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5

会社の名前{なまえ} consists of two nouns, one describing the other. The one with の is in genitive case which is used to indicate possession in this case. It's roughly equivalent to 's or of in English: company's name or the name of the company (both are translated to 会社の名前). Note that 名前 is a native Japanese word and it uses kun-yomi reading of the kanji in this ...


5

Usually, a common word like kaisha will only ever be written as かいしゃ instead of 会社 in these two cases: When accomodating for young children or non-Japanese speakers who might not be able to read kanji (yet). For stylistic/typographic purposes. For example, as part of an all-hiragana name of a company on a billboard. Just another way to stand out in an ...


3

Basically, from low to high (and high to low) お疲れさまです from high to low ご苦労様です お疲れさん ご苦労さん In many cases, the act of 省略 generally decreases the level of honour.


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The nature of sound shortening is often, due to the environment that spawns such changes, rather 'casual' and colloquial. Much like how 様 and さん have relatively different levels of 'politeness' so do お疲れさま and お疲れさん. (Speaking merely from personal experience, I have only used お疲れさん among friends and casual acquaintances in informal situations. Among equal ...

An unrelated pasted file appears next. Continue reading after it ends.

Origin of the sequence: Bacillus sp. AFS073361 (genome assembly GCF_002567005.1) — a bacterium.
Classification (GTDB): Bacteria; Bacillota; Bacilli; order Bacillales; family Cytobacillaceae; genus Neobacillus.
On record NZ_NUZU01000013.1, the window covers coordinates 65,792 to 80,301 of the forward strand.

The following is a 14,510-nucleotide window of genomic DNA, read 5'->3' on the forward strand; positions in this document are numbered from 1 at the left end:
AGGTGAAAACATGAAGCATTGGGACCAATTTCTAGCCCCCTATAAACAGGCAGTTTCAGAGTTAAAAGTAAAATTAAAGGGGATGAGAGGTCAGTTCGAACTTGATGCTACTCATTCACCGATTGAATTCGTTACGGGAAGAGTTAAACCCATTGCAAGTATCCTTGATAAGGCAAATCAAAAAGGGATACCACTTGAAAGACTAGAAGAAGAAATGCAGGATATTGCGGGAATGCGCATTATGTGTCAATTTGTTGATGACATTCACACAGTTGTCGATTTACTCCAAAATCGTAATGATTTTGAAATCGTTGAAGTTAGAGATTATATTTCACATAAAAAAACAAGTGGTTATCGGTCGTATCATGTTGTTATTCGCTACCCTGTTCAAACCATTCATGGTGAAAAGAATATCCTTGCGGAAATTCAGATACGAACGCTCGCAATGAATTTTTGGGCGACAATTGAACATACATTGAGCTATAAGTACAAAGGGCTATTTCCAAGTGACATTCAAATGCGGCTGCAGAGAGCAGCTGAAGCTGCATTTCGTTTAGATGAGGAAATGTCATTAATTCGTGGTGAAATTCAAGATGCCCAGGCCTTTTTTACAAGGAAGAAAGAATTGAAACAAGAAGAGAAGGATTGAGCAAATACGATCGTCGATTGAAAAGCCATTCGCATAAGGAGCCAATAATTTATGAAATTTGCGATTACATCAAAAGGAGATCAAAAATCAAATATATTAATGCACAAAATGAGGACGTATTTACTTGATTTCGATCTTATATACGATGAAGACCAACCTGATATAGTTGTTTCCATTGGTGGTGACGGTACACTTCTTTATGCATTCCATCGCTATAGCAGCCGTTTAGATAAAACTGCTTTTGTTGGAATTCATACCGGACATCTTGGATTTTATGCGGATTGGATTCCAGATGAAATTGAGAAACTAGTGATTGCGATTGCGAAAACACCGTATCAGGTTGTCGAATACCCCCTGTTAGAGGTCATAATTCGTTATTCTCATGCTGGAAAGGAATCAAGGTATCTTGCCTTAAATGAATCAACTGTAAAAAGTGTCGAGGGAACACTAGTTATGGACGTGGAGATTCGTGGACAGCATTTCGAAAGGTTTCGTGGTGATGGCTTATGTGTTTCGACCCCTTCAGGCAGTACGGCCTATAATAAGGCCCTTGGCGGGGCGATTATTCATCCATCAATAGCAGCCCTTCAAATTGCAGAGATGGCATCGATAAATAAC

3

Your observation is correct. I'm not sure about the etymology, but as a matter of fact, we can use 「お疲れさん」 to someone whose status is equal to or lower than ourselves. Addressing it to your boss is clearly rude. Personally, I usually stick to 「お疲れさまです」 in a business setting, because I think saying お疲れさん is over-friendly and shows little or no respect. Even ...


2

会社{かいしゃ}の名前{なまえ} is grammatically fine, and while compound nouns are sometimes formed by simply eliminating the の particle (e.g.,本{ほん}の棚{たな} -> 本棚{ほんだな} or 勉強{べんきょう}の不足{ふそく} -> 勉強不足{べんきょうぶそく}), in this case the word you are looking for is: 会社名{かいしゃめい} (the on-yomi of 名 is generally used in compound nouns and has the same meaning as 名前{なまえ} as a whole: name). ...


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One of the uses of the の particle (that you will learn early on in Japanese) is to show possession. "Company Name" is the same as "Company's Name". Company's Name = 会社の名前


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According to my dictionary, かいしゃ (hiragana) can mean either a company/corporation/workplace or a household word/universal praise. I'd stick with writing the word 会社 in kanji to be more specific and avoid any confusion. It's also good practice to get as much exposure to kanji as you can early on. It'll help you out big time when reading more advanced ...


2

Neither of those are common-use pronouns, but for different reasons - one isn't common-use, the other isn't a pronoun. I'll explain. 我が輩 is a relatively unusual first-person pronoun. It is used in exactly two contexts: When a male speaker wants to sound stuck-up and self-important - almost always in fiction, and often with noticeably more literary speech ...



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